The New Spending Law in a Nutshell

On December 20, The Consolidated Appropriations Act of 2020 was signed into law by President Trump, avoiding a government shutdown that would have taken place on December 21, 2019. The appropriations act will fund the federal government until September 30, 2020.

This appropriations bill includes many tax law changes, extenders, retirement plan funding and distribution reform, and disaster relief. Here is an overview of key changes in the bill.

Extension of Expiring Provisions

This bill includes many extensions, which will extend certain provisions that have expired recently or will expire at the end of the year. Here are some key extensions:

Extended through the end of 2020

Individual

  • Cancellation of qualified principal residence indebtness exclusion from gross income,
  • The qualification of mortgage insurance premiums as residence interest,
  • A reduction in the Medical expense deduction floor from 10% to 7.5% of all adjusted gross income,
  • The deduction for tuition and fees,
  • Nonbusiness energy property credit,
  • Alternative motor vehicle credit for eligible fuel cell vehicles,
  • Electric vehicle credit for 2-wheeled highway-capable vehicles,

Businesses

  • Alternative fuel vehicle refueling property credit.
  • Energy efficient home credit,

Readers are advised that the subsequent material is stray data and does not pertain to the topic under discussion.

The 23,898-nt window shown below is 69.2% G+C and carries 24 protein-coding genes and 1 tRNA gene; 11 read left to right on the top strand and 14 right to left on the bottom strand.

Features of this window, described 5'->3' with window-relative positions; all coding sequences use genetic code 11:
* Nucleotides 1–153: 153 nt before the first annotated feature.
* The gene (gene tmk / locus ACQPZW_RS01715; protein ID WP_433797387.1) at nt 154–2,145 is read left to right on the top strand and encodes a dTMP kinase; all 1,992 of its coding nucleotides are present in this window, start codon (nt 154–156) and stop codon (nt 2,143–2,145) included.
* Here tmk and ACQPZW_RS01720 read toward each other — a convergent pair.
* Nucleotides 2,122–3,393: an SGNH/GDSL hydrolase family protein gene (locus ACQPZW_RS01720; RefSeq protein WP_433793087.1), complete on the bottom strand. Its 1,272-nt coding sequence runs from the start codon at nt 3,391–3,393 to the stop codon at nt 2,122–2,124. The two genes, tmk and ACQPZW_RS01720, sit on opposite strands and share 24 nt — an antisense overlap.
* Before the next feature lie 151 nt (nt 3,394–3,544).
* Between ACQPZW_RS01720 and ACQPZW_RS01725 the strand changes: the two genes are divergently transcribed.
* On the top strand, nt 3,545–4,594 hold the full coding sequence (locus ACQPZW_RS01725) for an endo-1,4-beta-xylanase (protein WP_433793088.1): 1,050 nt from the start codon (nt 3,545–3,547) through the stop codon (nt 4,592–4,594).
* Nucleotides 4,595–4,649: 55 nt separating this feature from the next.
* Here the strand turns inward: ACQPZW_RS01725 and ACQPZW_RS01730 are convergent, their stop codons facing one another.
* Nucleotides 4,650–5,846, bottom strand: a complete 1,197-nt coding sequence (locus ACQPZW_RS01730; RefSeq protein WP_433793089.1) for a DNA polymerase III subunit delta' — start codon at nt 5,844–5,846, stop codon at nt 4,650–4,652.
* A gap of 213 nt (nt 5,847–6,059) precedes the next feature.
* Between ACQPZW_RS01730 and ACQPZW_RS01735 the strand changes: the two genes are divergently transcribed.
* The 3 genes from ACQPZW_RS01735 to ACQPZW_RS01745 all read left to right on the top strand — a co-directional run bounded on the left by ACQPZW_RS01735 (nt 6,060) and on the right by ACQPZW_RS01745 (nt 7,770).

• Energy efficient commercial building property deduction,
  • Employer credit for paid family and medical leave,
  • Work opportunity credit,
  • Health coverage tax credit

The legislation also provides tax relief for individuals and businesses in disaster areas from January 1, 2018 until 30 days decided following the enactment of the law. In Michigan there is only one incidence of this: A Major Disaster Declared by president Trump on August 2, 2018 for Storms, flooding, and landslides in the counties of Gogebic, Houghton, and Menominee that occurred on June 16 – 18, 2018.

New provisions

Retirement Provisions

The new spending package includes new provisions under the Setting Every Community Up for Retirement Enhancement (SECURE) Act.

This act introduces new provisions such as:

  • Increasing the age for required minimum distribution (RMD) from 70 ½ to 72,
  • Repeal of the 70 ½ age limit for contributions to a traditional IRA
  • Non-spouse inherited IRAs now have a 10-year maximum distribution period,
  • Long-term part-time employees now qualify to participate in a 401(k),
  • 401(k) plans are allowed to adopt qualified birth or adoption distributions,
  • Introduction of tax credit for small employers using auto enrollment into their 401(k) plans,
  • Qualified birth or adoption distributions up to $5,000 are exempt to the early-withdrawal penalty.

The SECURE act will also make it easier for small business owners to set up “safe harbor” retirement plans that are less expensive and easier to administer.

Other Provisions

The new spending package permanently repeals three ACA taxes:

  • The 40% “Cadillac tax” on employer-sponsored health plans
  • The 2.3% tax on medical devices,
  •  The health insurer fee.

The bill also repeals the application of the estate and trust tax rate to the unearned income of children “Kiddie tax” and will start using the parent’s tax rate after 2019.

The law also increases the minimum age to purchase tobacco products to 21 to discourage vaping among teenagers.

For more information

The new spending package has many new provisions and repeals. Contact your tax advisor for more details or to determine how these new provisions affect you or your business.

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